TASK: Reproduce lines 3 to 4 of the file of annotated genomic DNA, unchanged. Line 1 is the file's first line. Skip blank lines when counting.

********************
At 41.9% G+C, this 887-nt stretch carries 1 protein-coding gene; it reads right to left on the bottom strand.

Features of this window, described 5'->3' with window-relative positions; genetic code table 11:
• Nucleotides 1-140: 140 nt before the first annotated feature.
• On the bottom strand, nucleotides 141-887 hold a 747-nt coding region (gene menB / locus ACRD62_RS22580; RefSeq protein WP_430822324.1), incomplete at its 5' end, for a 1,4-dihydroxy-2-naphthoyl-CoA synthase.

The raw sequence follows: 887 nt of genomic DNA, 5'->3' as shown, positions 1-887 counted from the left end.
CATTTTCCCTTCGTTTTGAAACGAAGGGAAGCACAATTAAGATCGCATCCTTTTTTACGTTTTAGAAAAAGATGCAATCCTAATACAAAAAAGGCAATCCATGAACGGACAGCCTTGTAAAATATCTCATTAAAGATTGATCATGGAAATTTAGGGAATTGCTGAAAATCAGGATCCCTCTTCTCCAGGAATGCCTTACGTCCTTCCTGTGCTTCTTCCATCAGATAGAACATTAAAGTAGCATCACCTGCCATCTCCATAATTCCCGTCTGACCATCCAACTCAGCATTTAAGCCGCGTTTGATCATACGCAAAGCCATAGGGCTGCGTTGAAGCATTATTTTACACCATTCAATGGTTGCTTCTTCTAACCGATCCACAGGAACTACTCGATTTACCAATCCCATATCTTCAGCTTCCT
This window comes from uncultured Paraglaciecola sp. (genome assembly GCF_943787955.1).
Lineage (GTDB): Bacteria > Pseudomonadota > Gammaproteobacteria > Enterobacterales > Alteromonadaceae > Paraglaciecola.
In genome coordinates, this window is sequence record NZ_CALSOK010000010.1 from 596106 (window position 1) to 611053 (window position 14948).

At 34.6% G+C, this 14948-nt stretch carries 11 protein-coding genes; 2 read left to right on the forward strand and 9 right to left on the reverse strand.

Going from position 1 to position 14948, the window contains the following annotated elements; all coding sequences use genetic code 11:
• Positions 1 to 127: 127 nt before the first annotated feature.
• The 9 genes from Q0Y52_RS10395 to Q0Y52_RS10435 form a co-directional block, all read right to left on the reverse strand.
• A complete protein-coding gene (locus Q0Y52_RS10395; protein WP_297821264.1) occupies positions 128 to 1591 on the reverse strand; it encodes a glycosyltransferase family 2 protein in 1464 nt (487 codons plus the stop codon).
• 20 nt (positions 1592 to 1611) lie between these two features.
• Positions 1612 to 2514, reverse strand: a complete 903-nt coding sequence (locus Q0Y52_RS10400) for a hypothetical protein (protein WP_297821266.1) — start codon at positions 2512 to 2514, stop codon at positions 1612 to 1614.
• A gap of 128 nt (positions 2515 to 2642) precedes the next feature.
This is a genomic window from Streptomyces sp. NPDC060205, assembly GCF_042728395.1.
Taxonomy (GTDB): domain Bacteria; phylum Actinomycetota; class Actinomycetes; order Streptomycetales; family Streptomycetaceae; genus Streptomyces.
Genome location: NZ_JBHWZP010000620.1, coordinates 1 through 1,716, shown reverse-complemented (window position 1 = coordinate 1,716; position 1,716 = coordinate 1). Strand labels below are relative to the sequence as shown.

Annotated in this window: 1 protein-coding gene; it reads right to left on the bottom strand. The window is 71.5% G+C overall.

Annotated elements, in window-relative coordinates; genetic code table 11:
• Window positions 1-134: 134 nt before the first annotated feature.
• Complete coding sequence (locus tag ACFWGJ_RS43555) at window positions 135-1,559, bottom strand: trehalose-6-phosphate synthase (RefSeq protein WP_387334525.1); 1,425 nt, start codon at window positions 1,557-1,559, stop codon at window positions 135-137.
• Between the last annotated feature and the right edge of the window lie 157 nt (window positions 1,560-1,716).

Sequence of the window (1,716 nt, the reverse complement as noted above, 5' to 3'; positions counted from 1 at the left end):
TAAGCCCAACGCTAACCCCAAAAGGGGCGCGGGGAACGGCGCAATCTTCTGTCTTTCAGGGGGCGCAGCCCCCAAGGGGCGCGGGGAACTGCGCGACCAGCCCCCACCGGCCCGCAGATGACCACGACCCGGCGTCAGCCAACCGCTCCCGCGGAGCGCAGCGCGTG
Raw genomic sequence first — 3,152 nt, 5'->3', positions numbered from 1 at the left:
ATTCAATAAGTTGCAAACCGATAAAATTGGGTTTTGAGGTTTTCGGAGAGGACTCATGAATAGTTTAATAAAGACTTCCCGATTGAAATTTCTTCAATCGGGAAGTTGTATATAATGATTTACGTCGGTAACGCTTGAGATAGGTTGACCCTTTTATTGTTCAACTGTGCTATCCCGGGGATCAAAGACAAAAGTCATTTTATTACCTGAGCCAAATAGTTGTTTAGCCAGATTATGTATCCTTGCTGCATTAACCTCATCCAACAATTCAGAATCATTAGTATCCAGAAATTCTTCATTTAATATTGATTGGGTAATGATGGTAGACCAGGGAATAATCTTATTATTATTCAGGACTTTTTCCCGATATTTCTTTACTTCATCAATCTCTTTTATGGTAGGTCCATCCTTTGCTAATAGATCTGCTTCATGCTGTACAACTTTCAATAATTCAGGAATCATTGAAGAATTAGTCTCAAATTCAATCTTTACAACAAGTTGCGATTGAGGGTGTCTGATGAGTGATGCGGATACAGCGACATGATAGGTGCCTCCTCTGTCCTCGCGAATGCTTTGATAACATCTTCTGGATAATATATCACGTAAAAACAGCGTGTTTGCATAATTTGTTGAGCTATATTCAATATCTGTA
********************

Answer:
• Nucleotides 1-140: 140 nt before the first annotated feature.
• On the bottom strand, nucleotides 141-887 hold a 747-nt coding region (gene menB / locus ACRD62_RS22580; RefSeq protein WP_430822324.1), incomplete at its 5' end, for a 1,4-dihydroxy-2-naphthoyl-CoA synthase.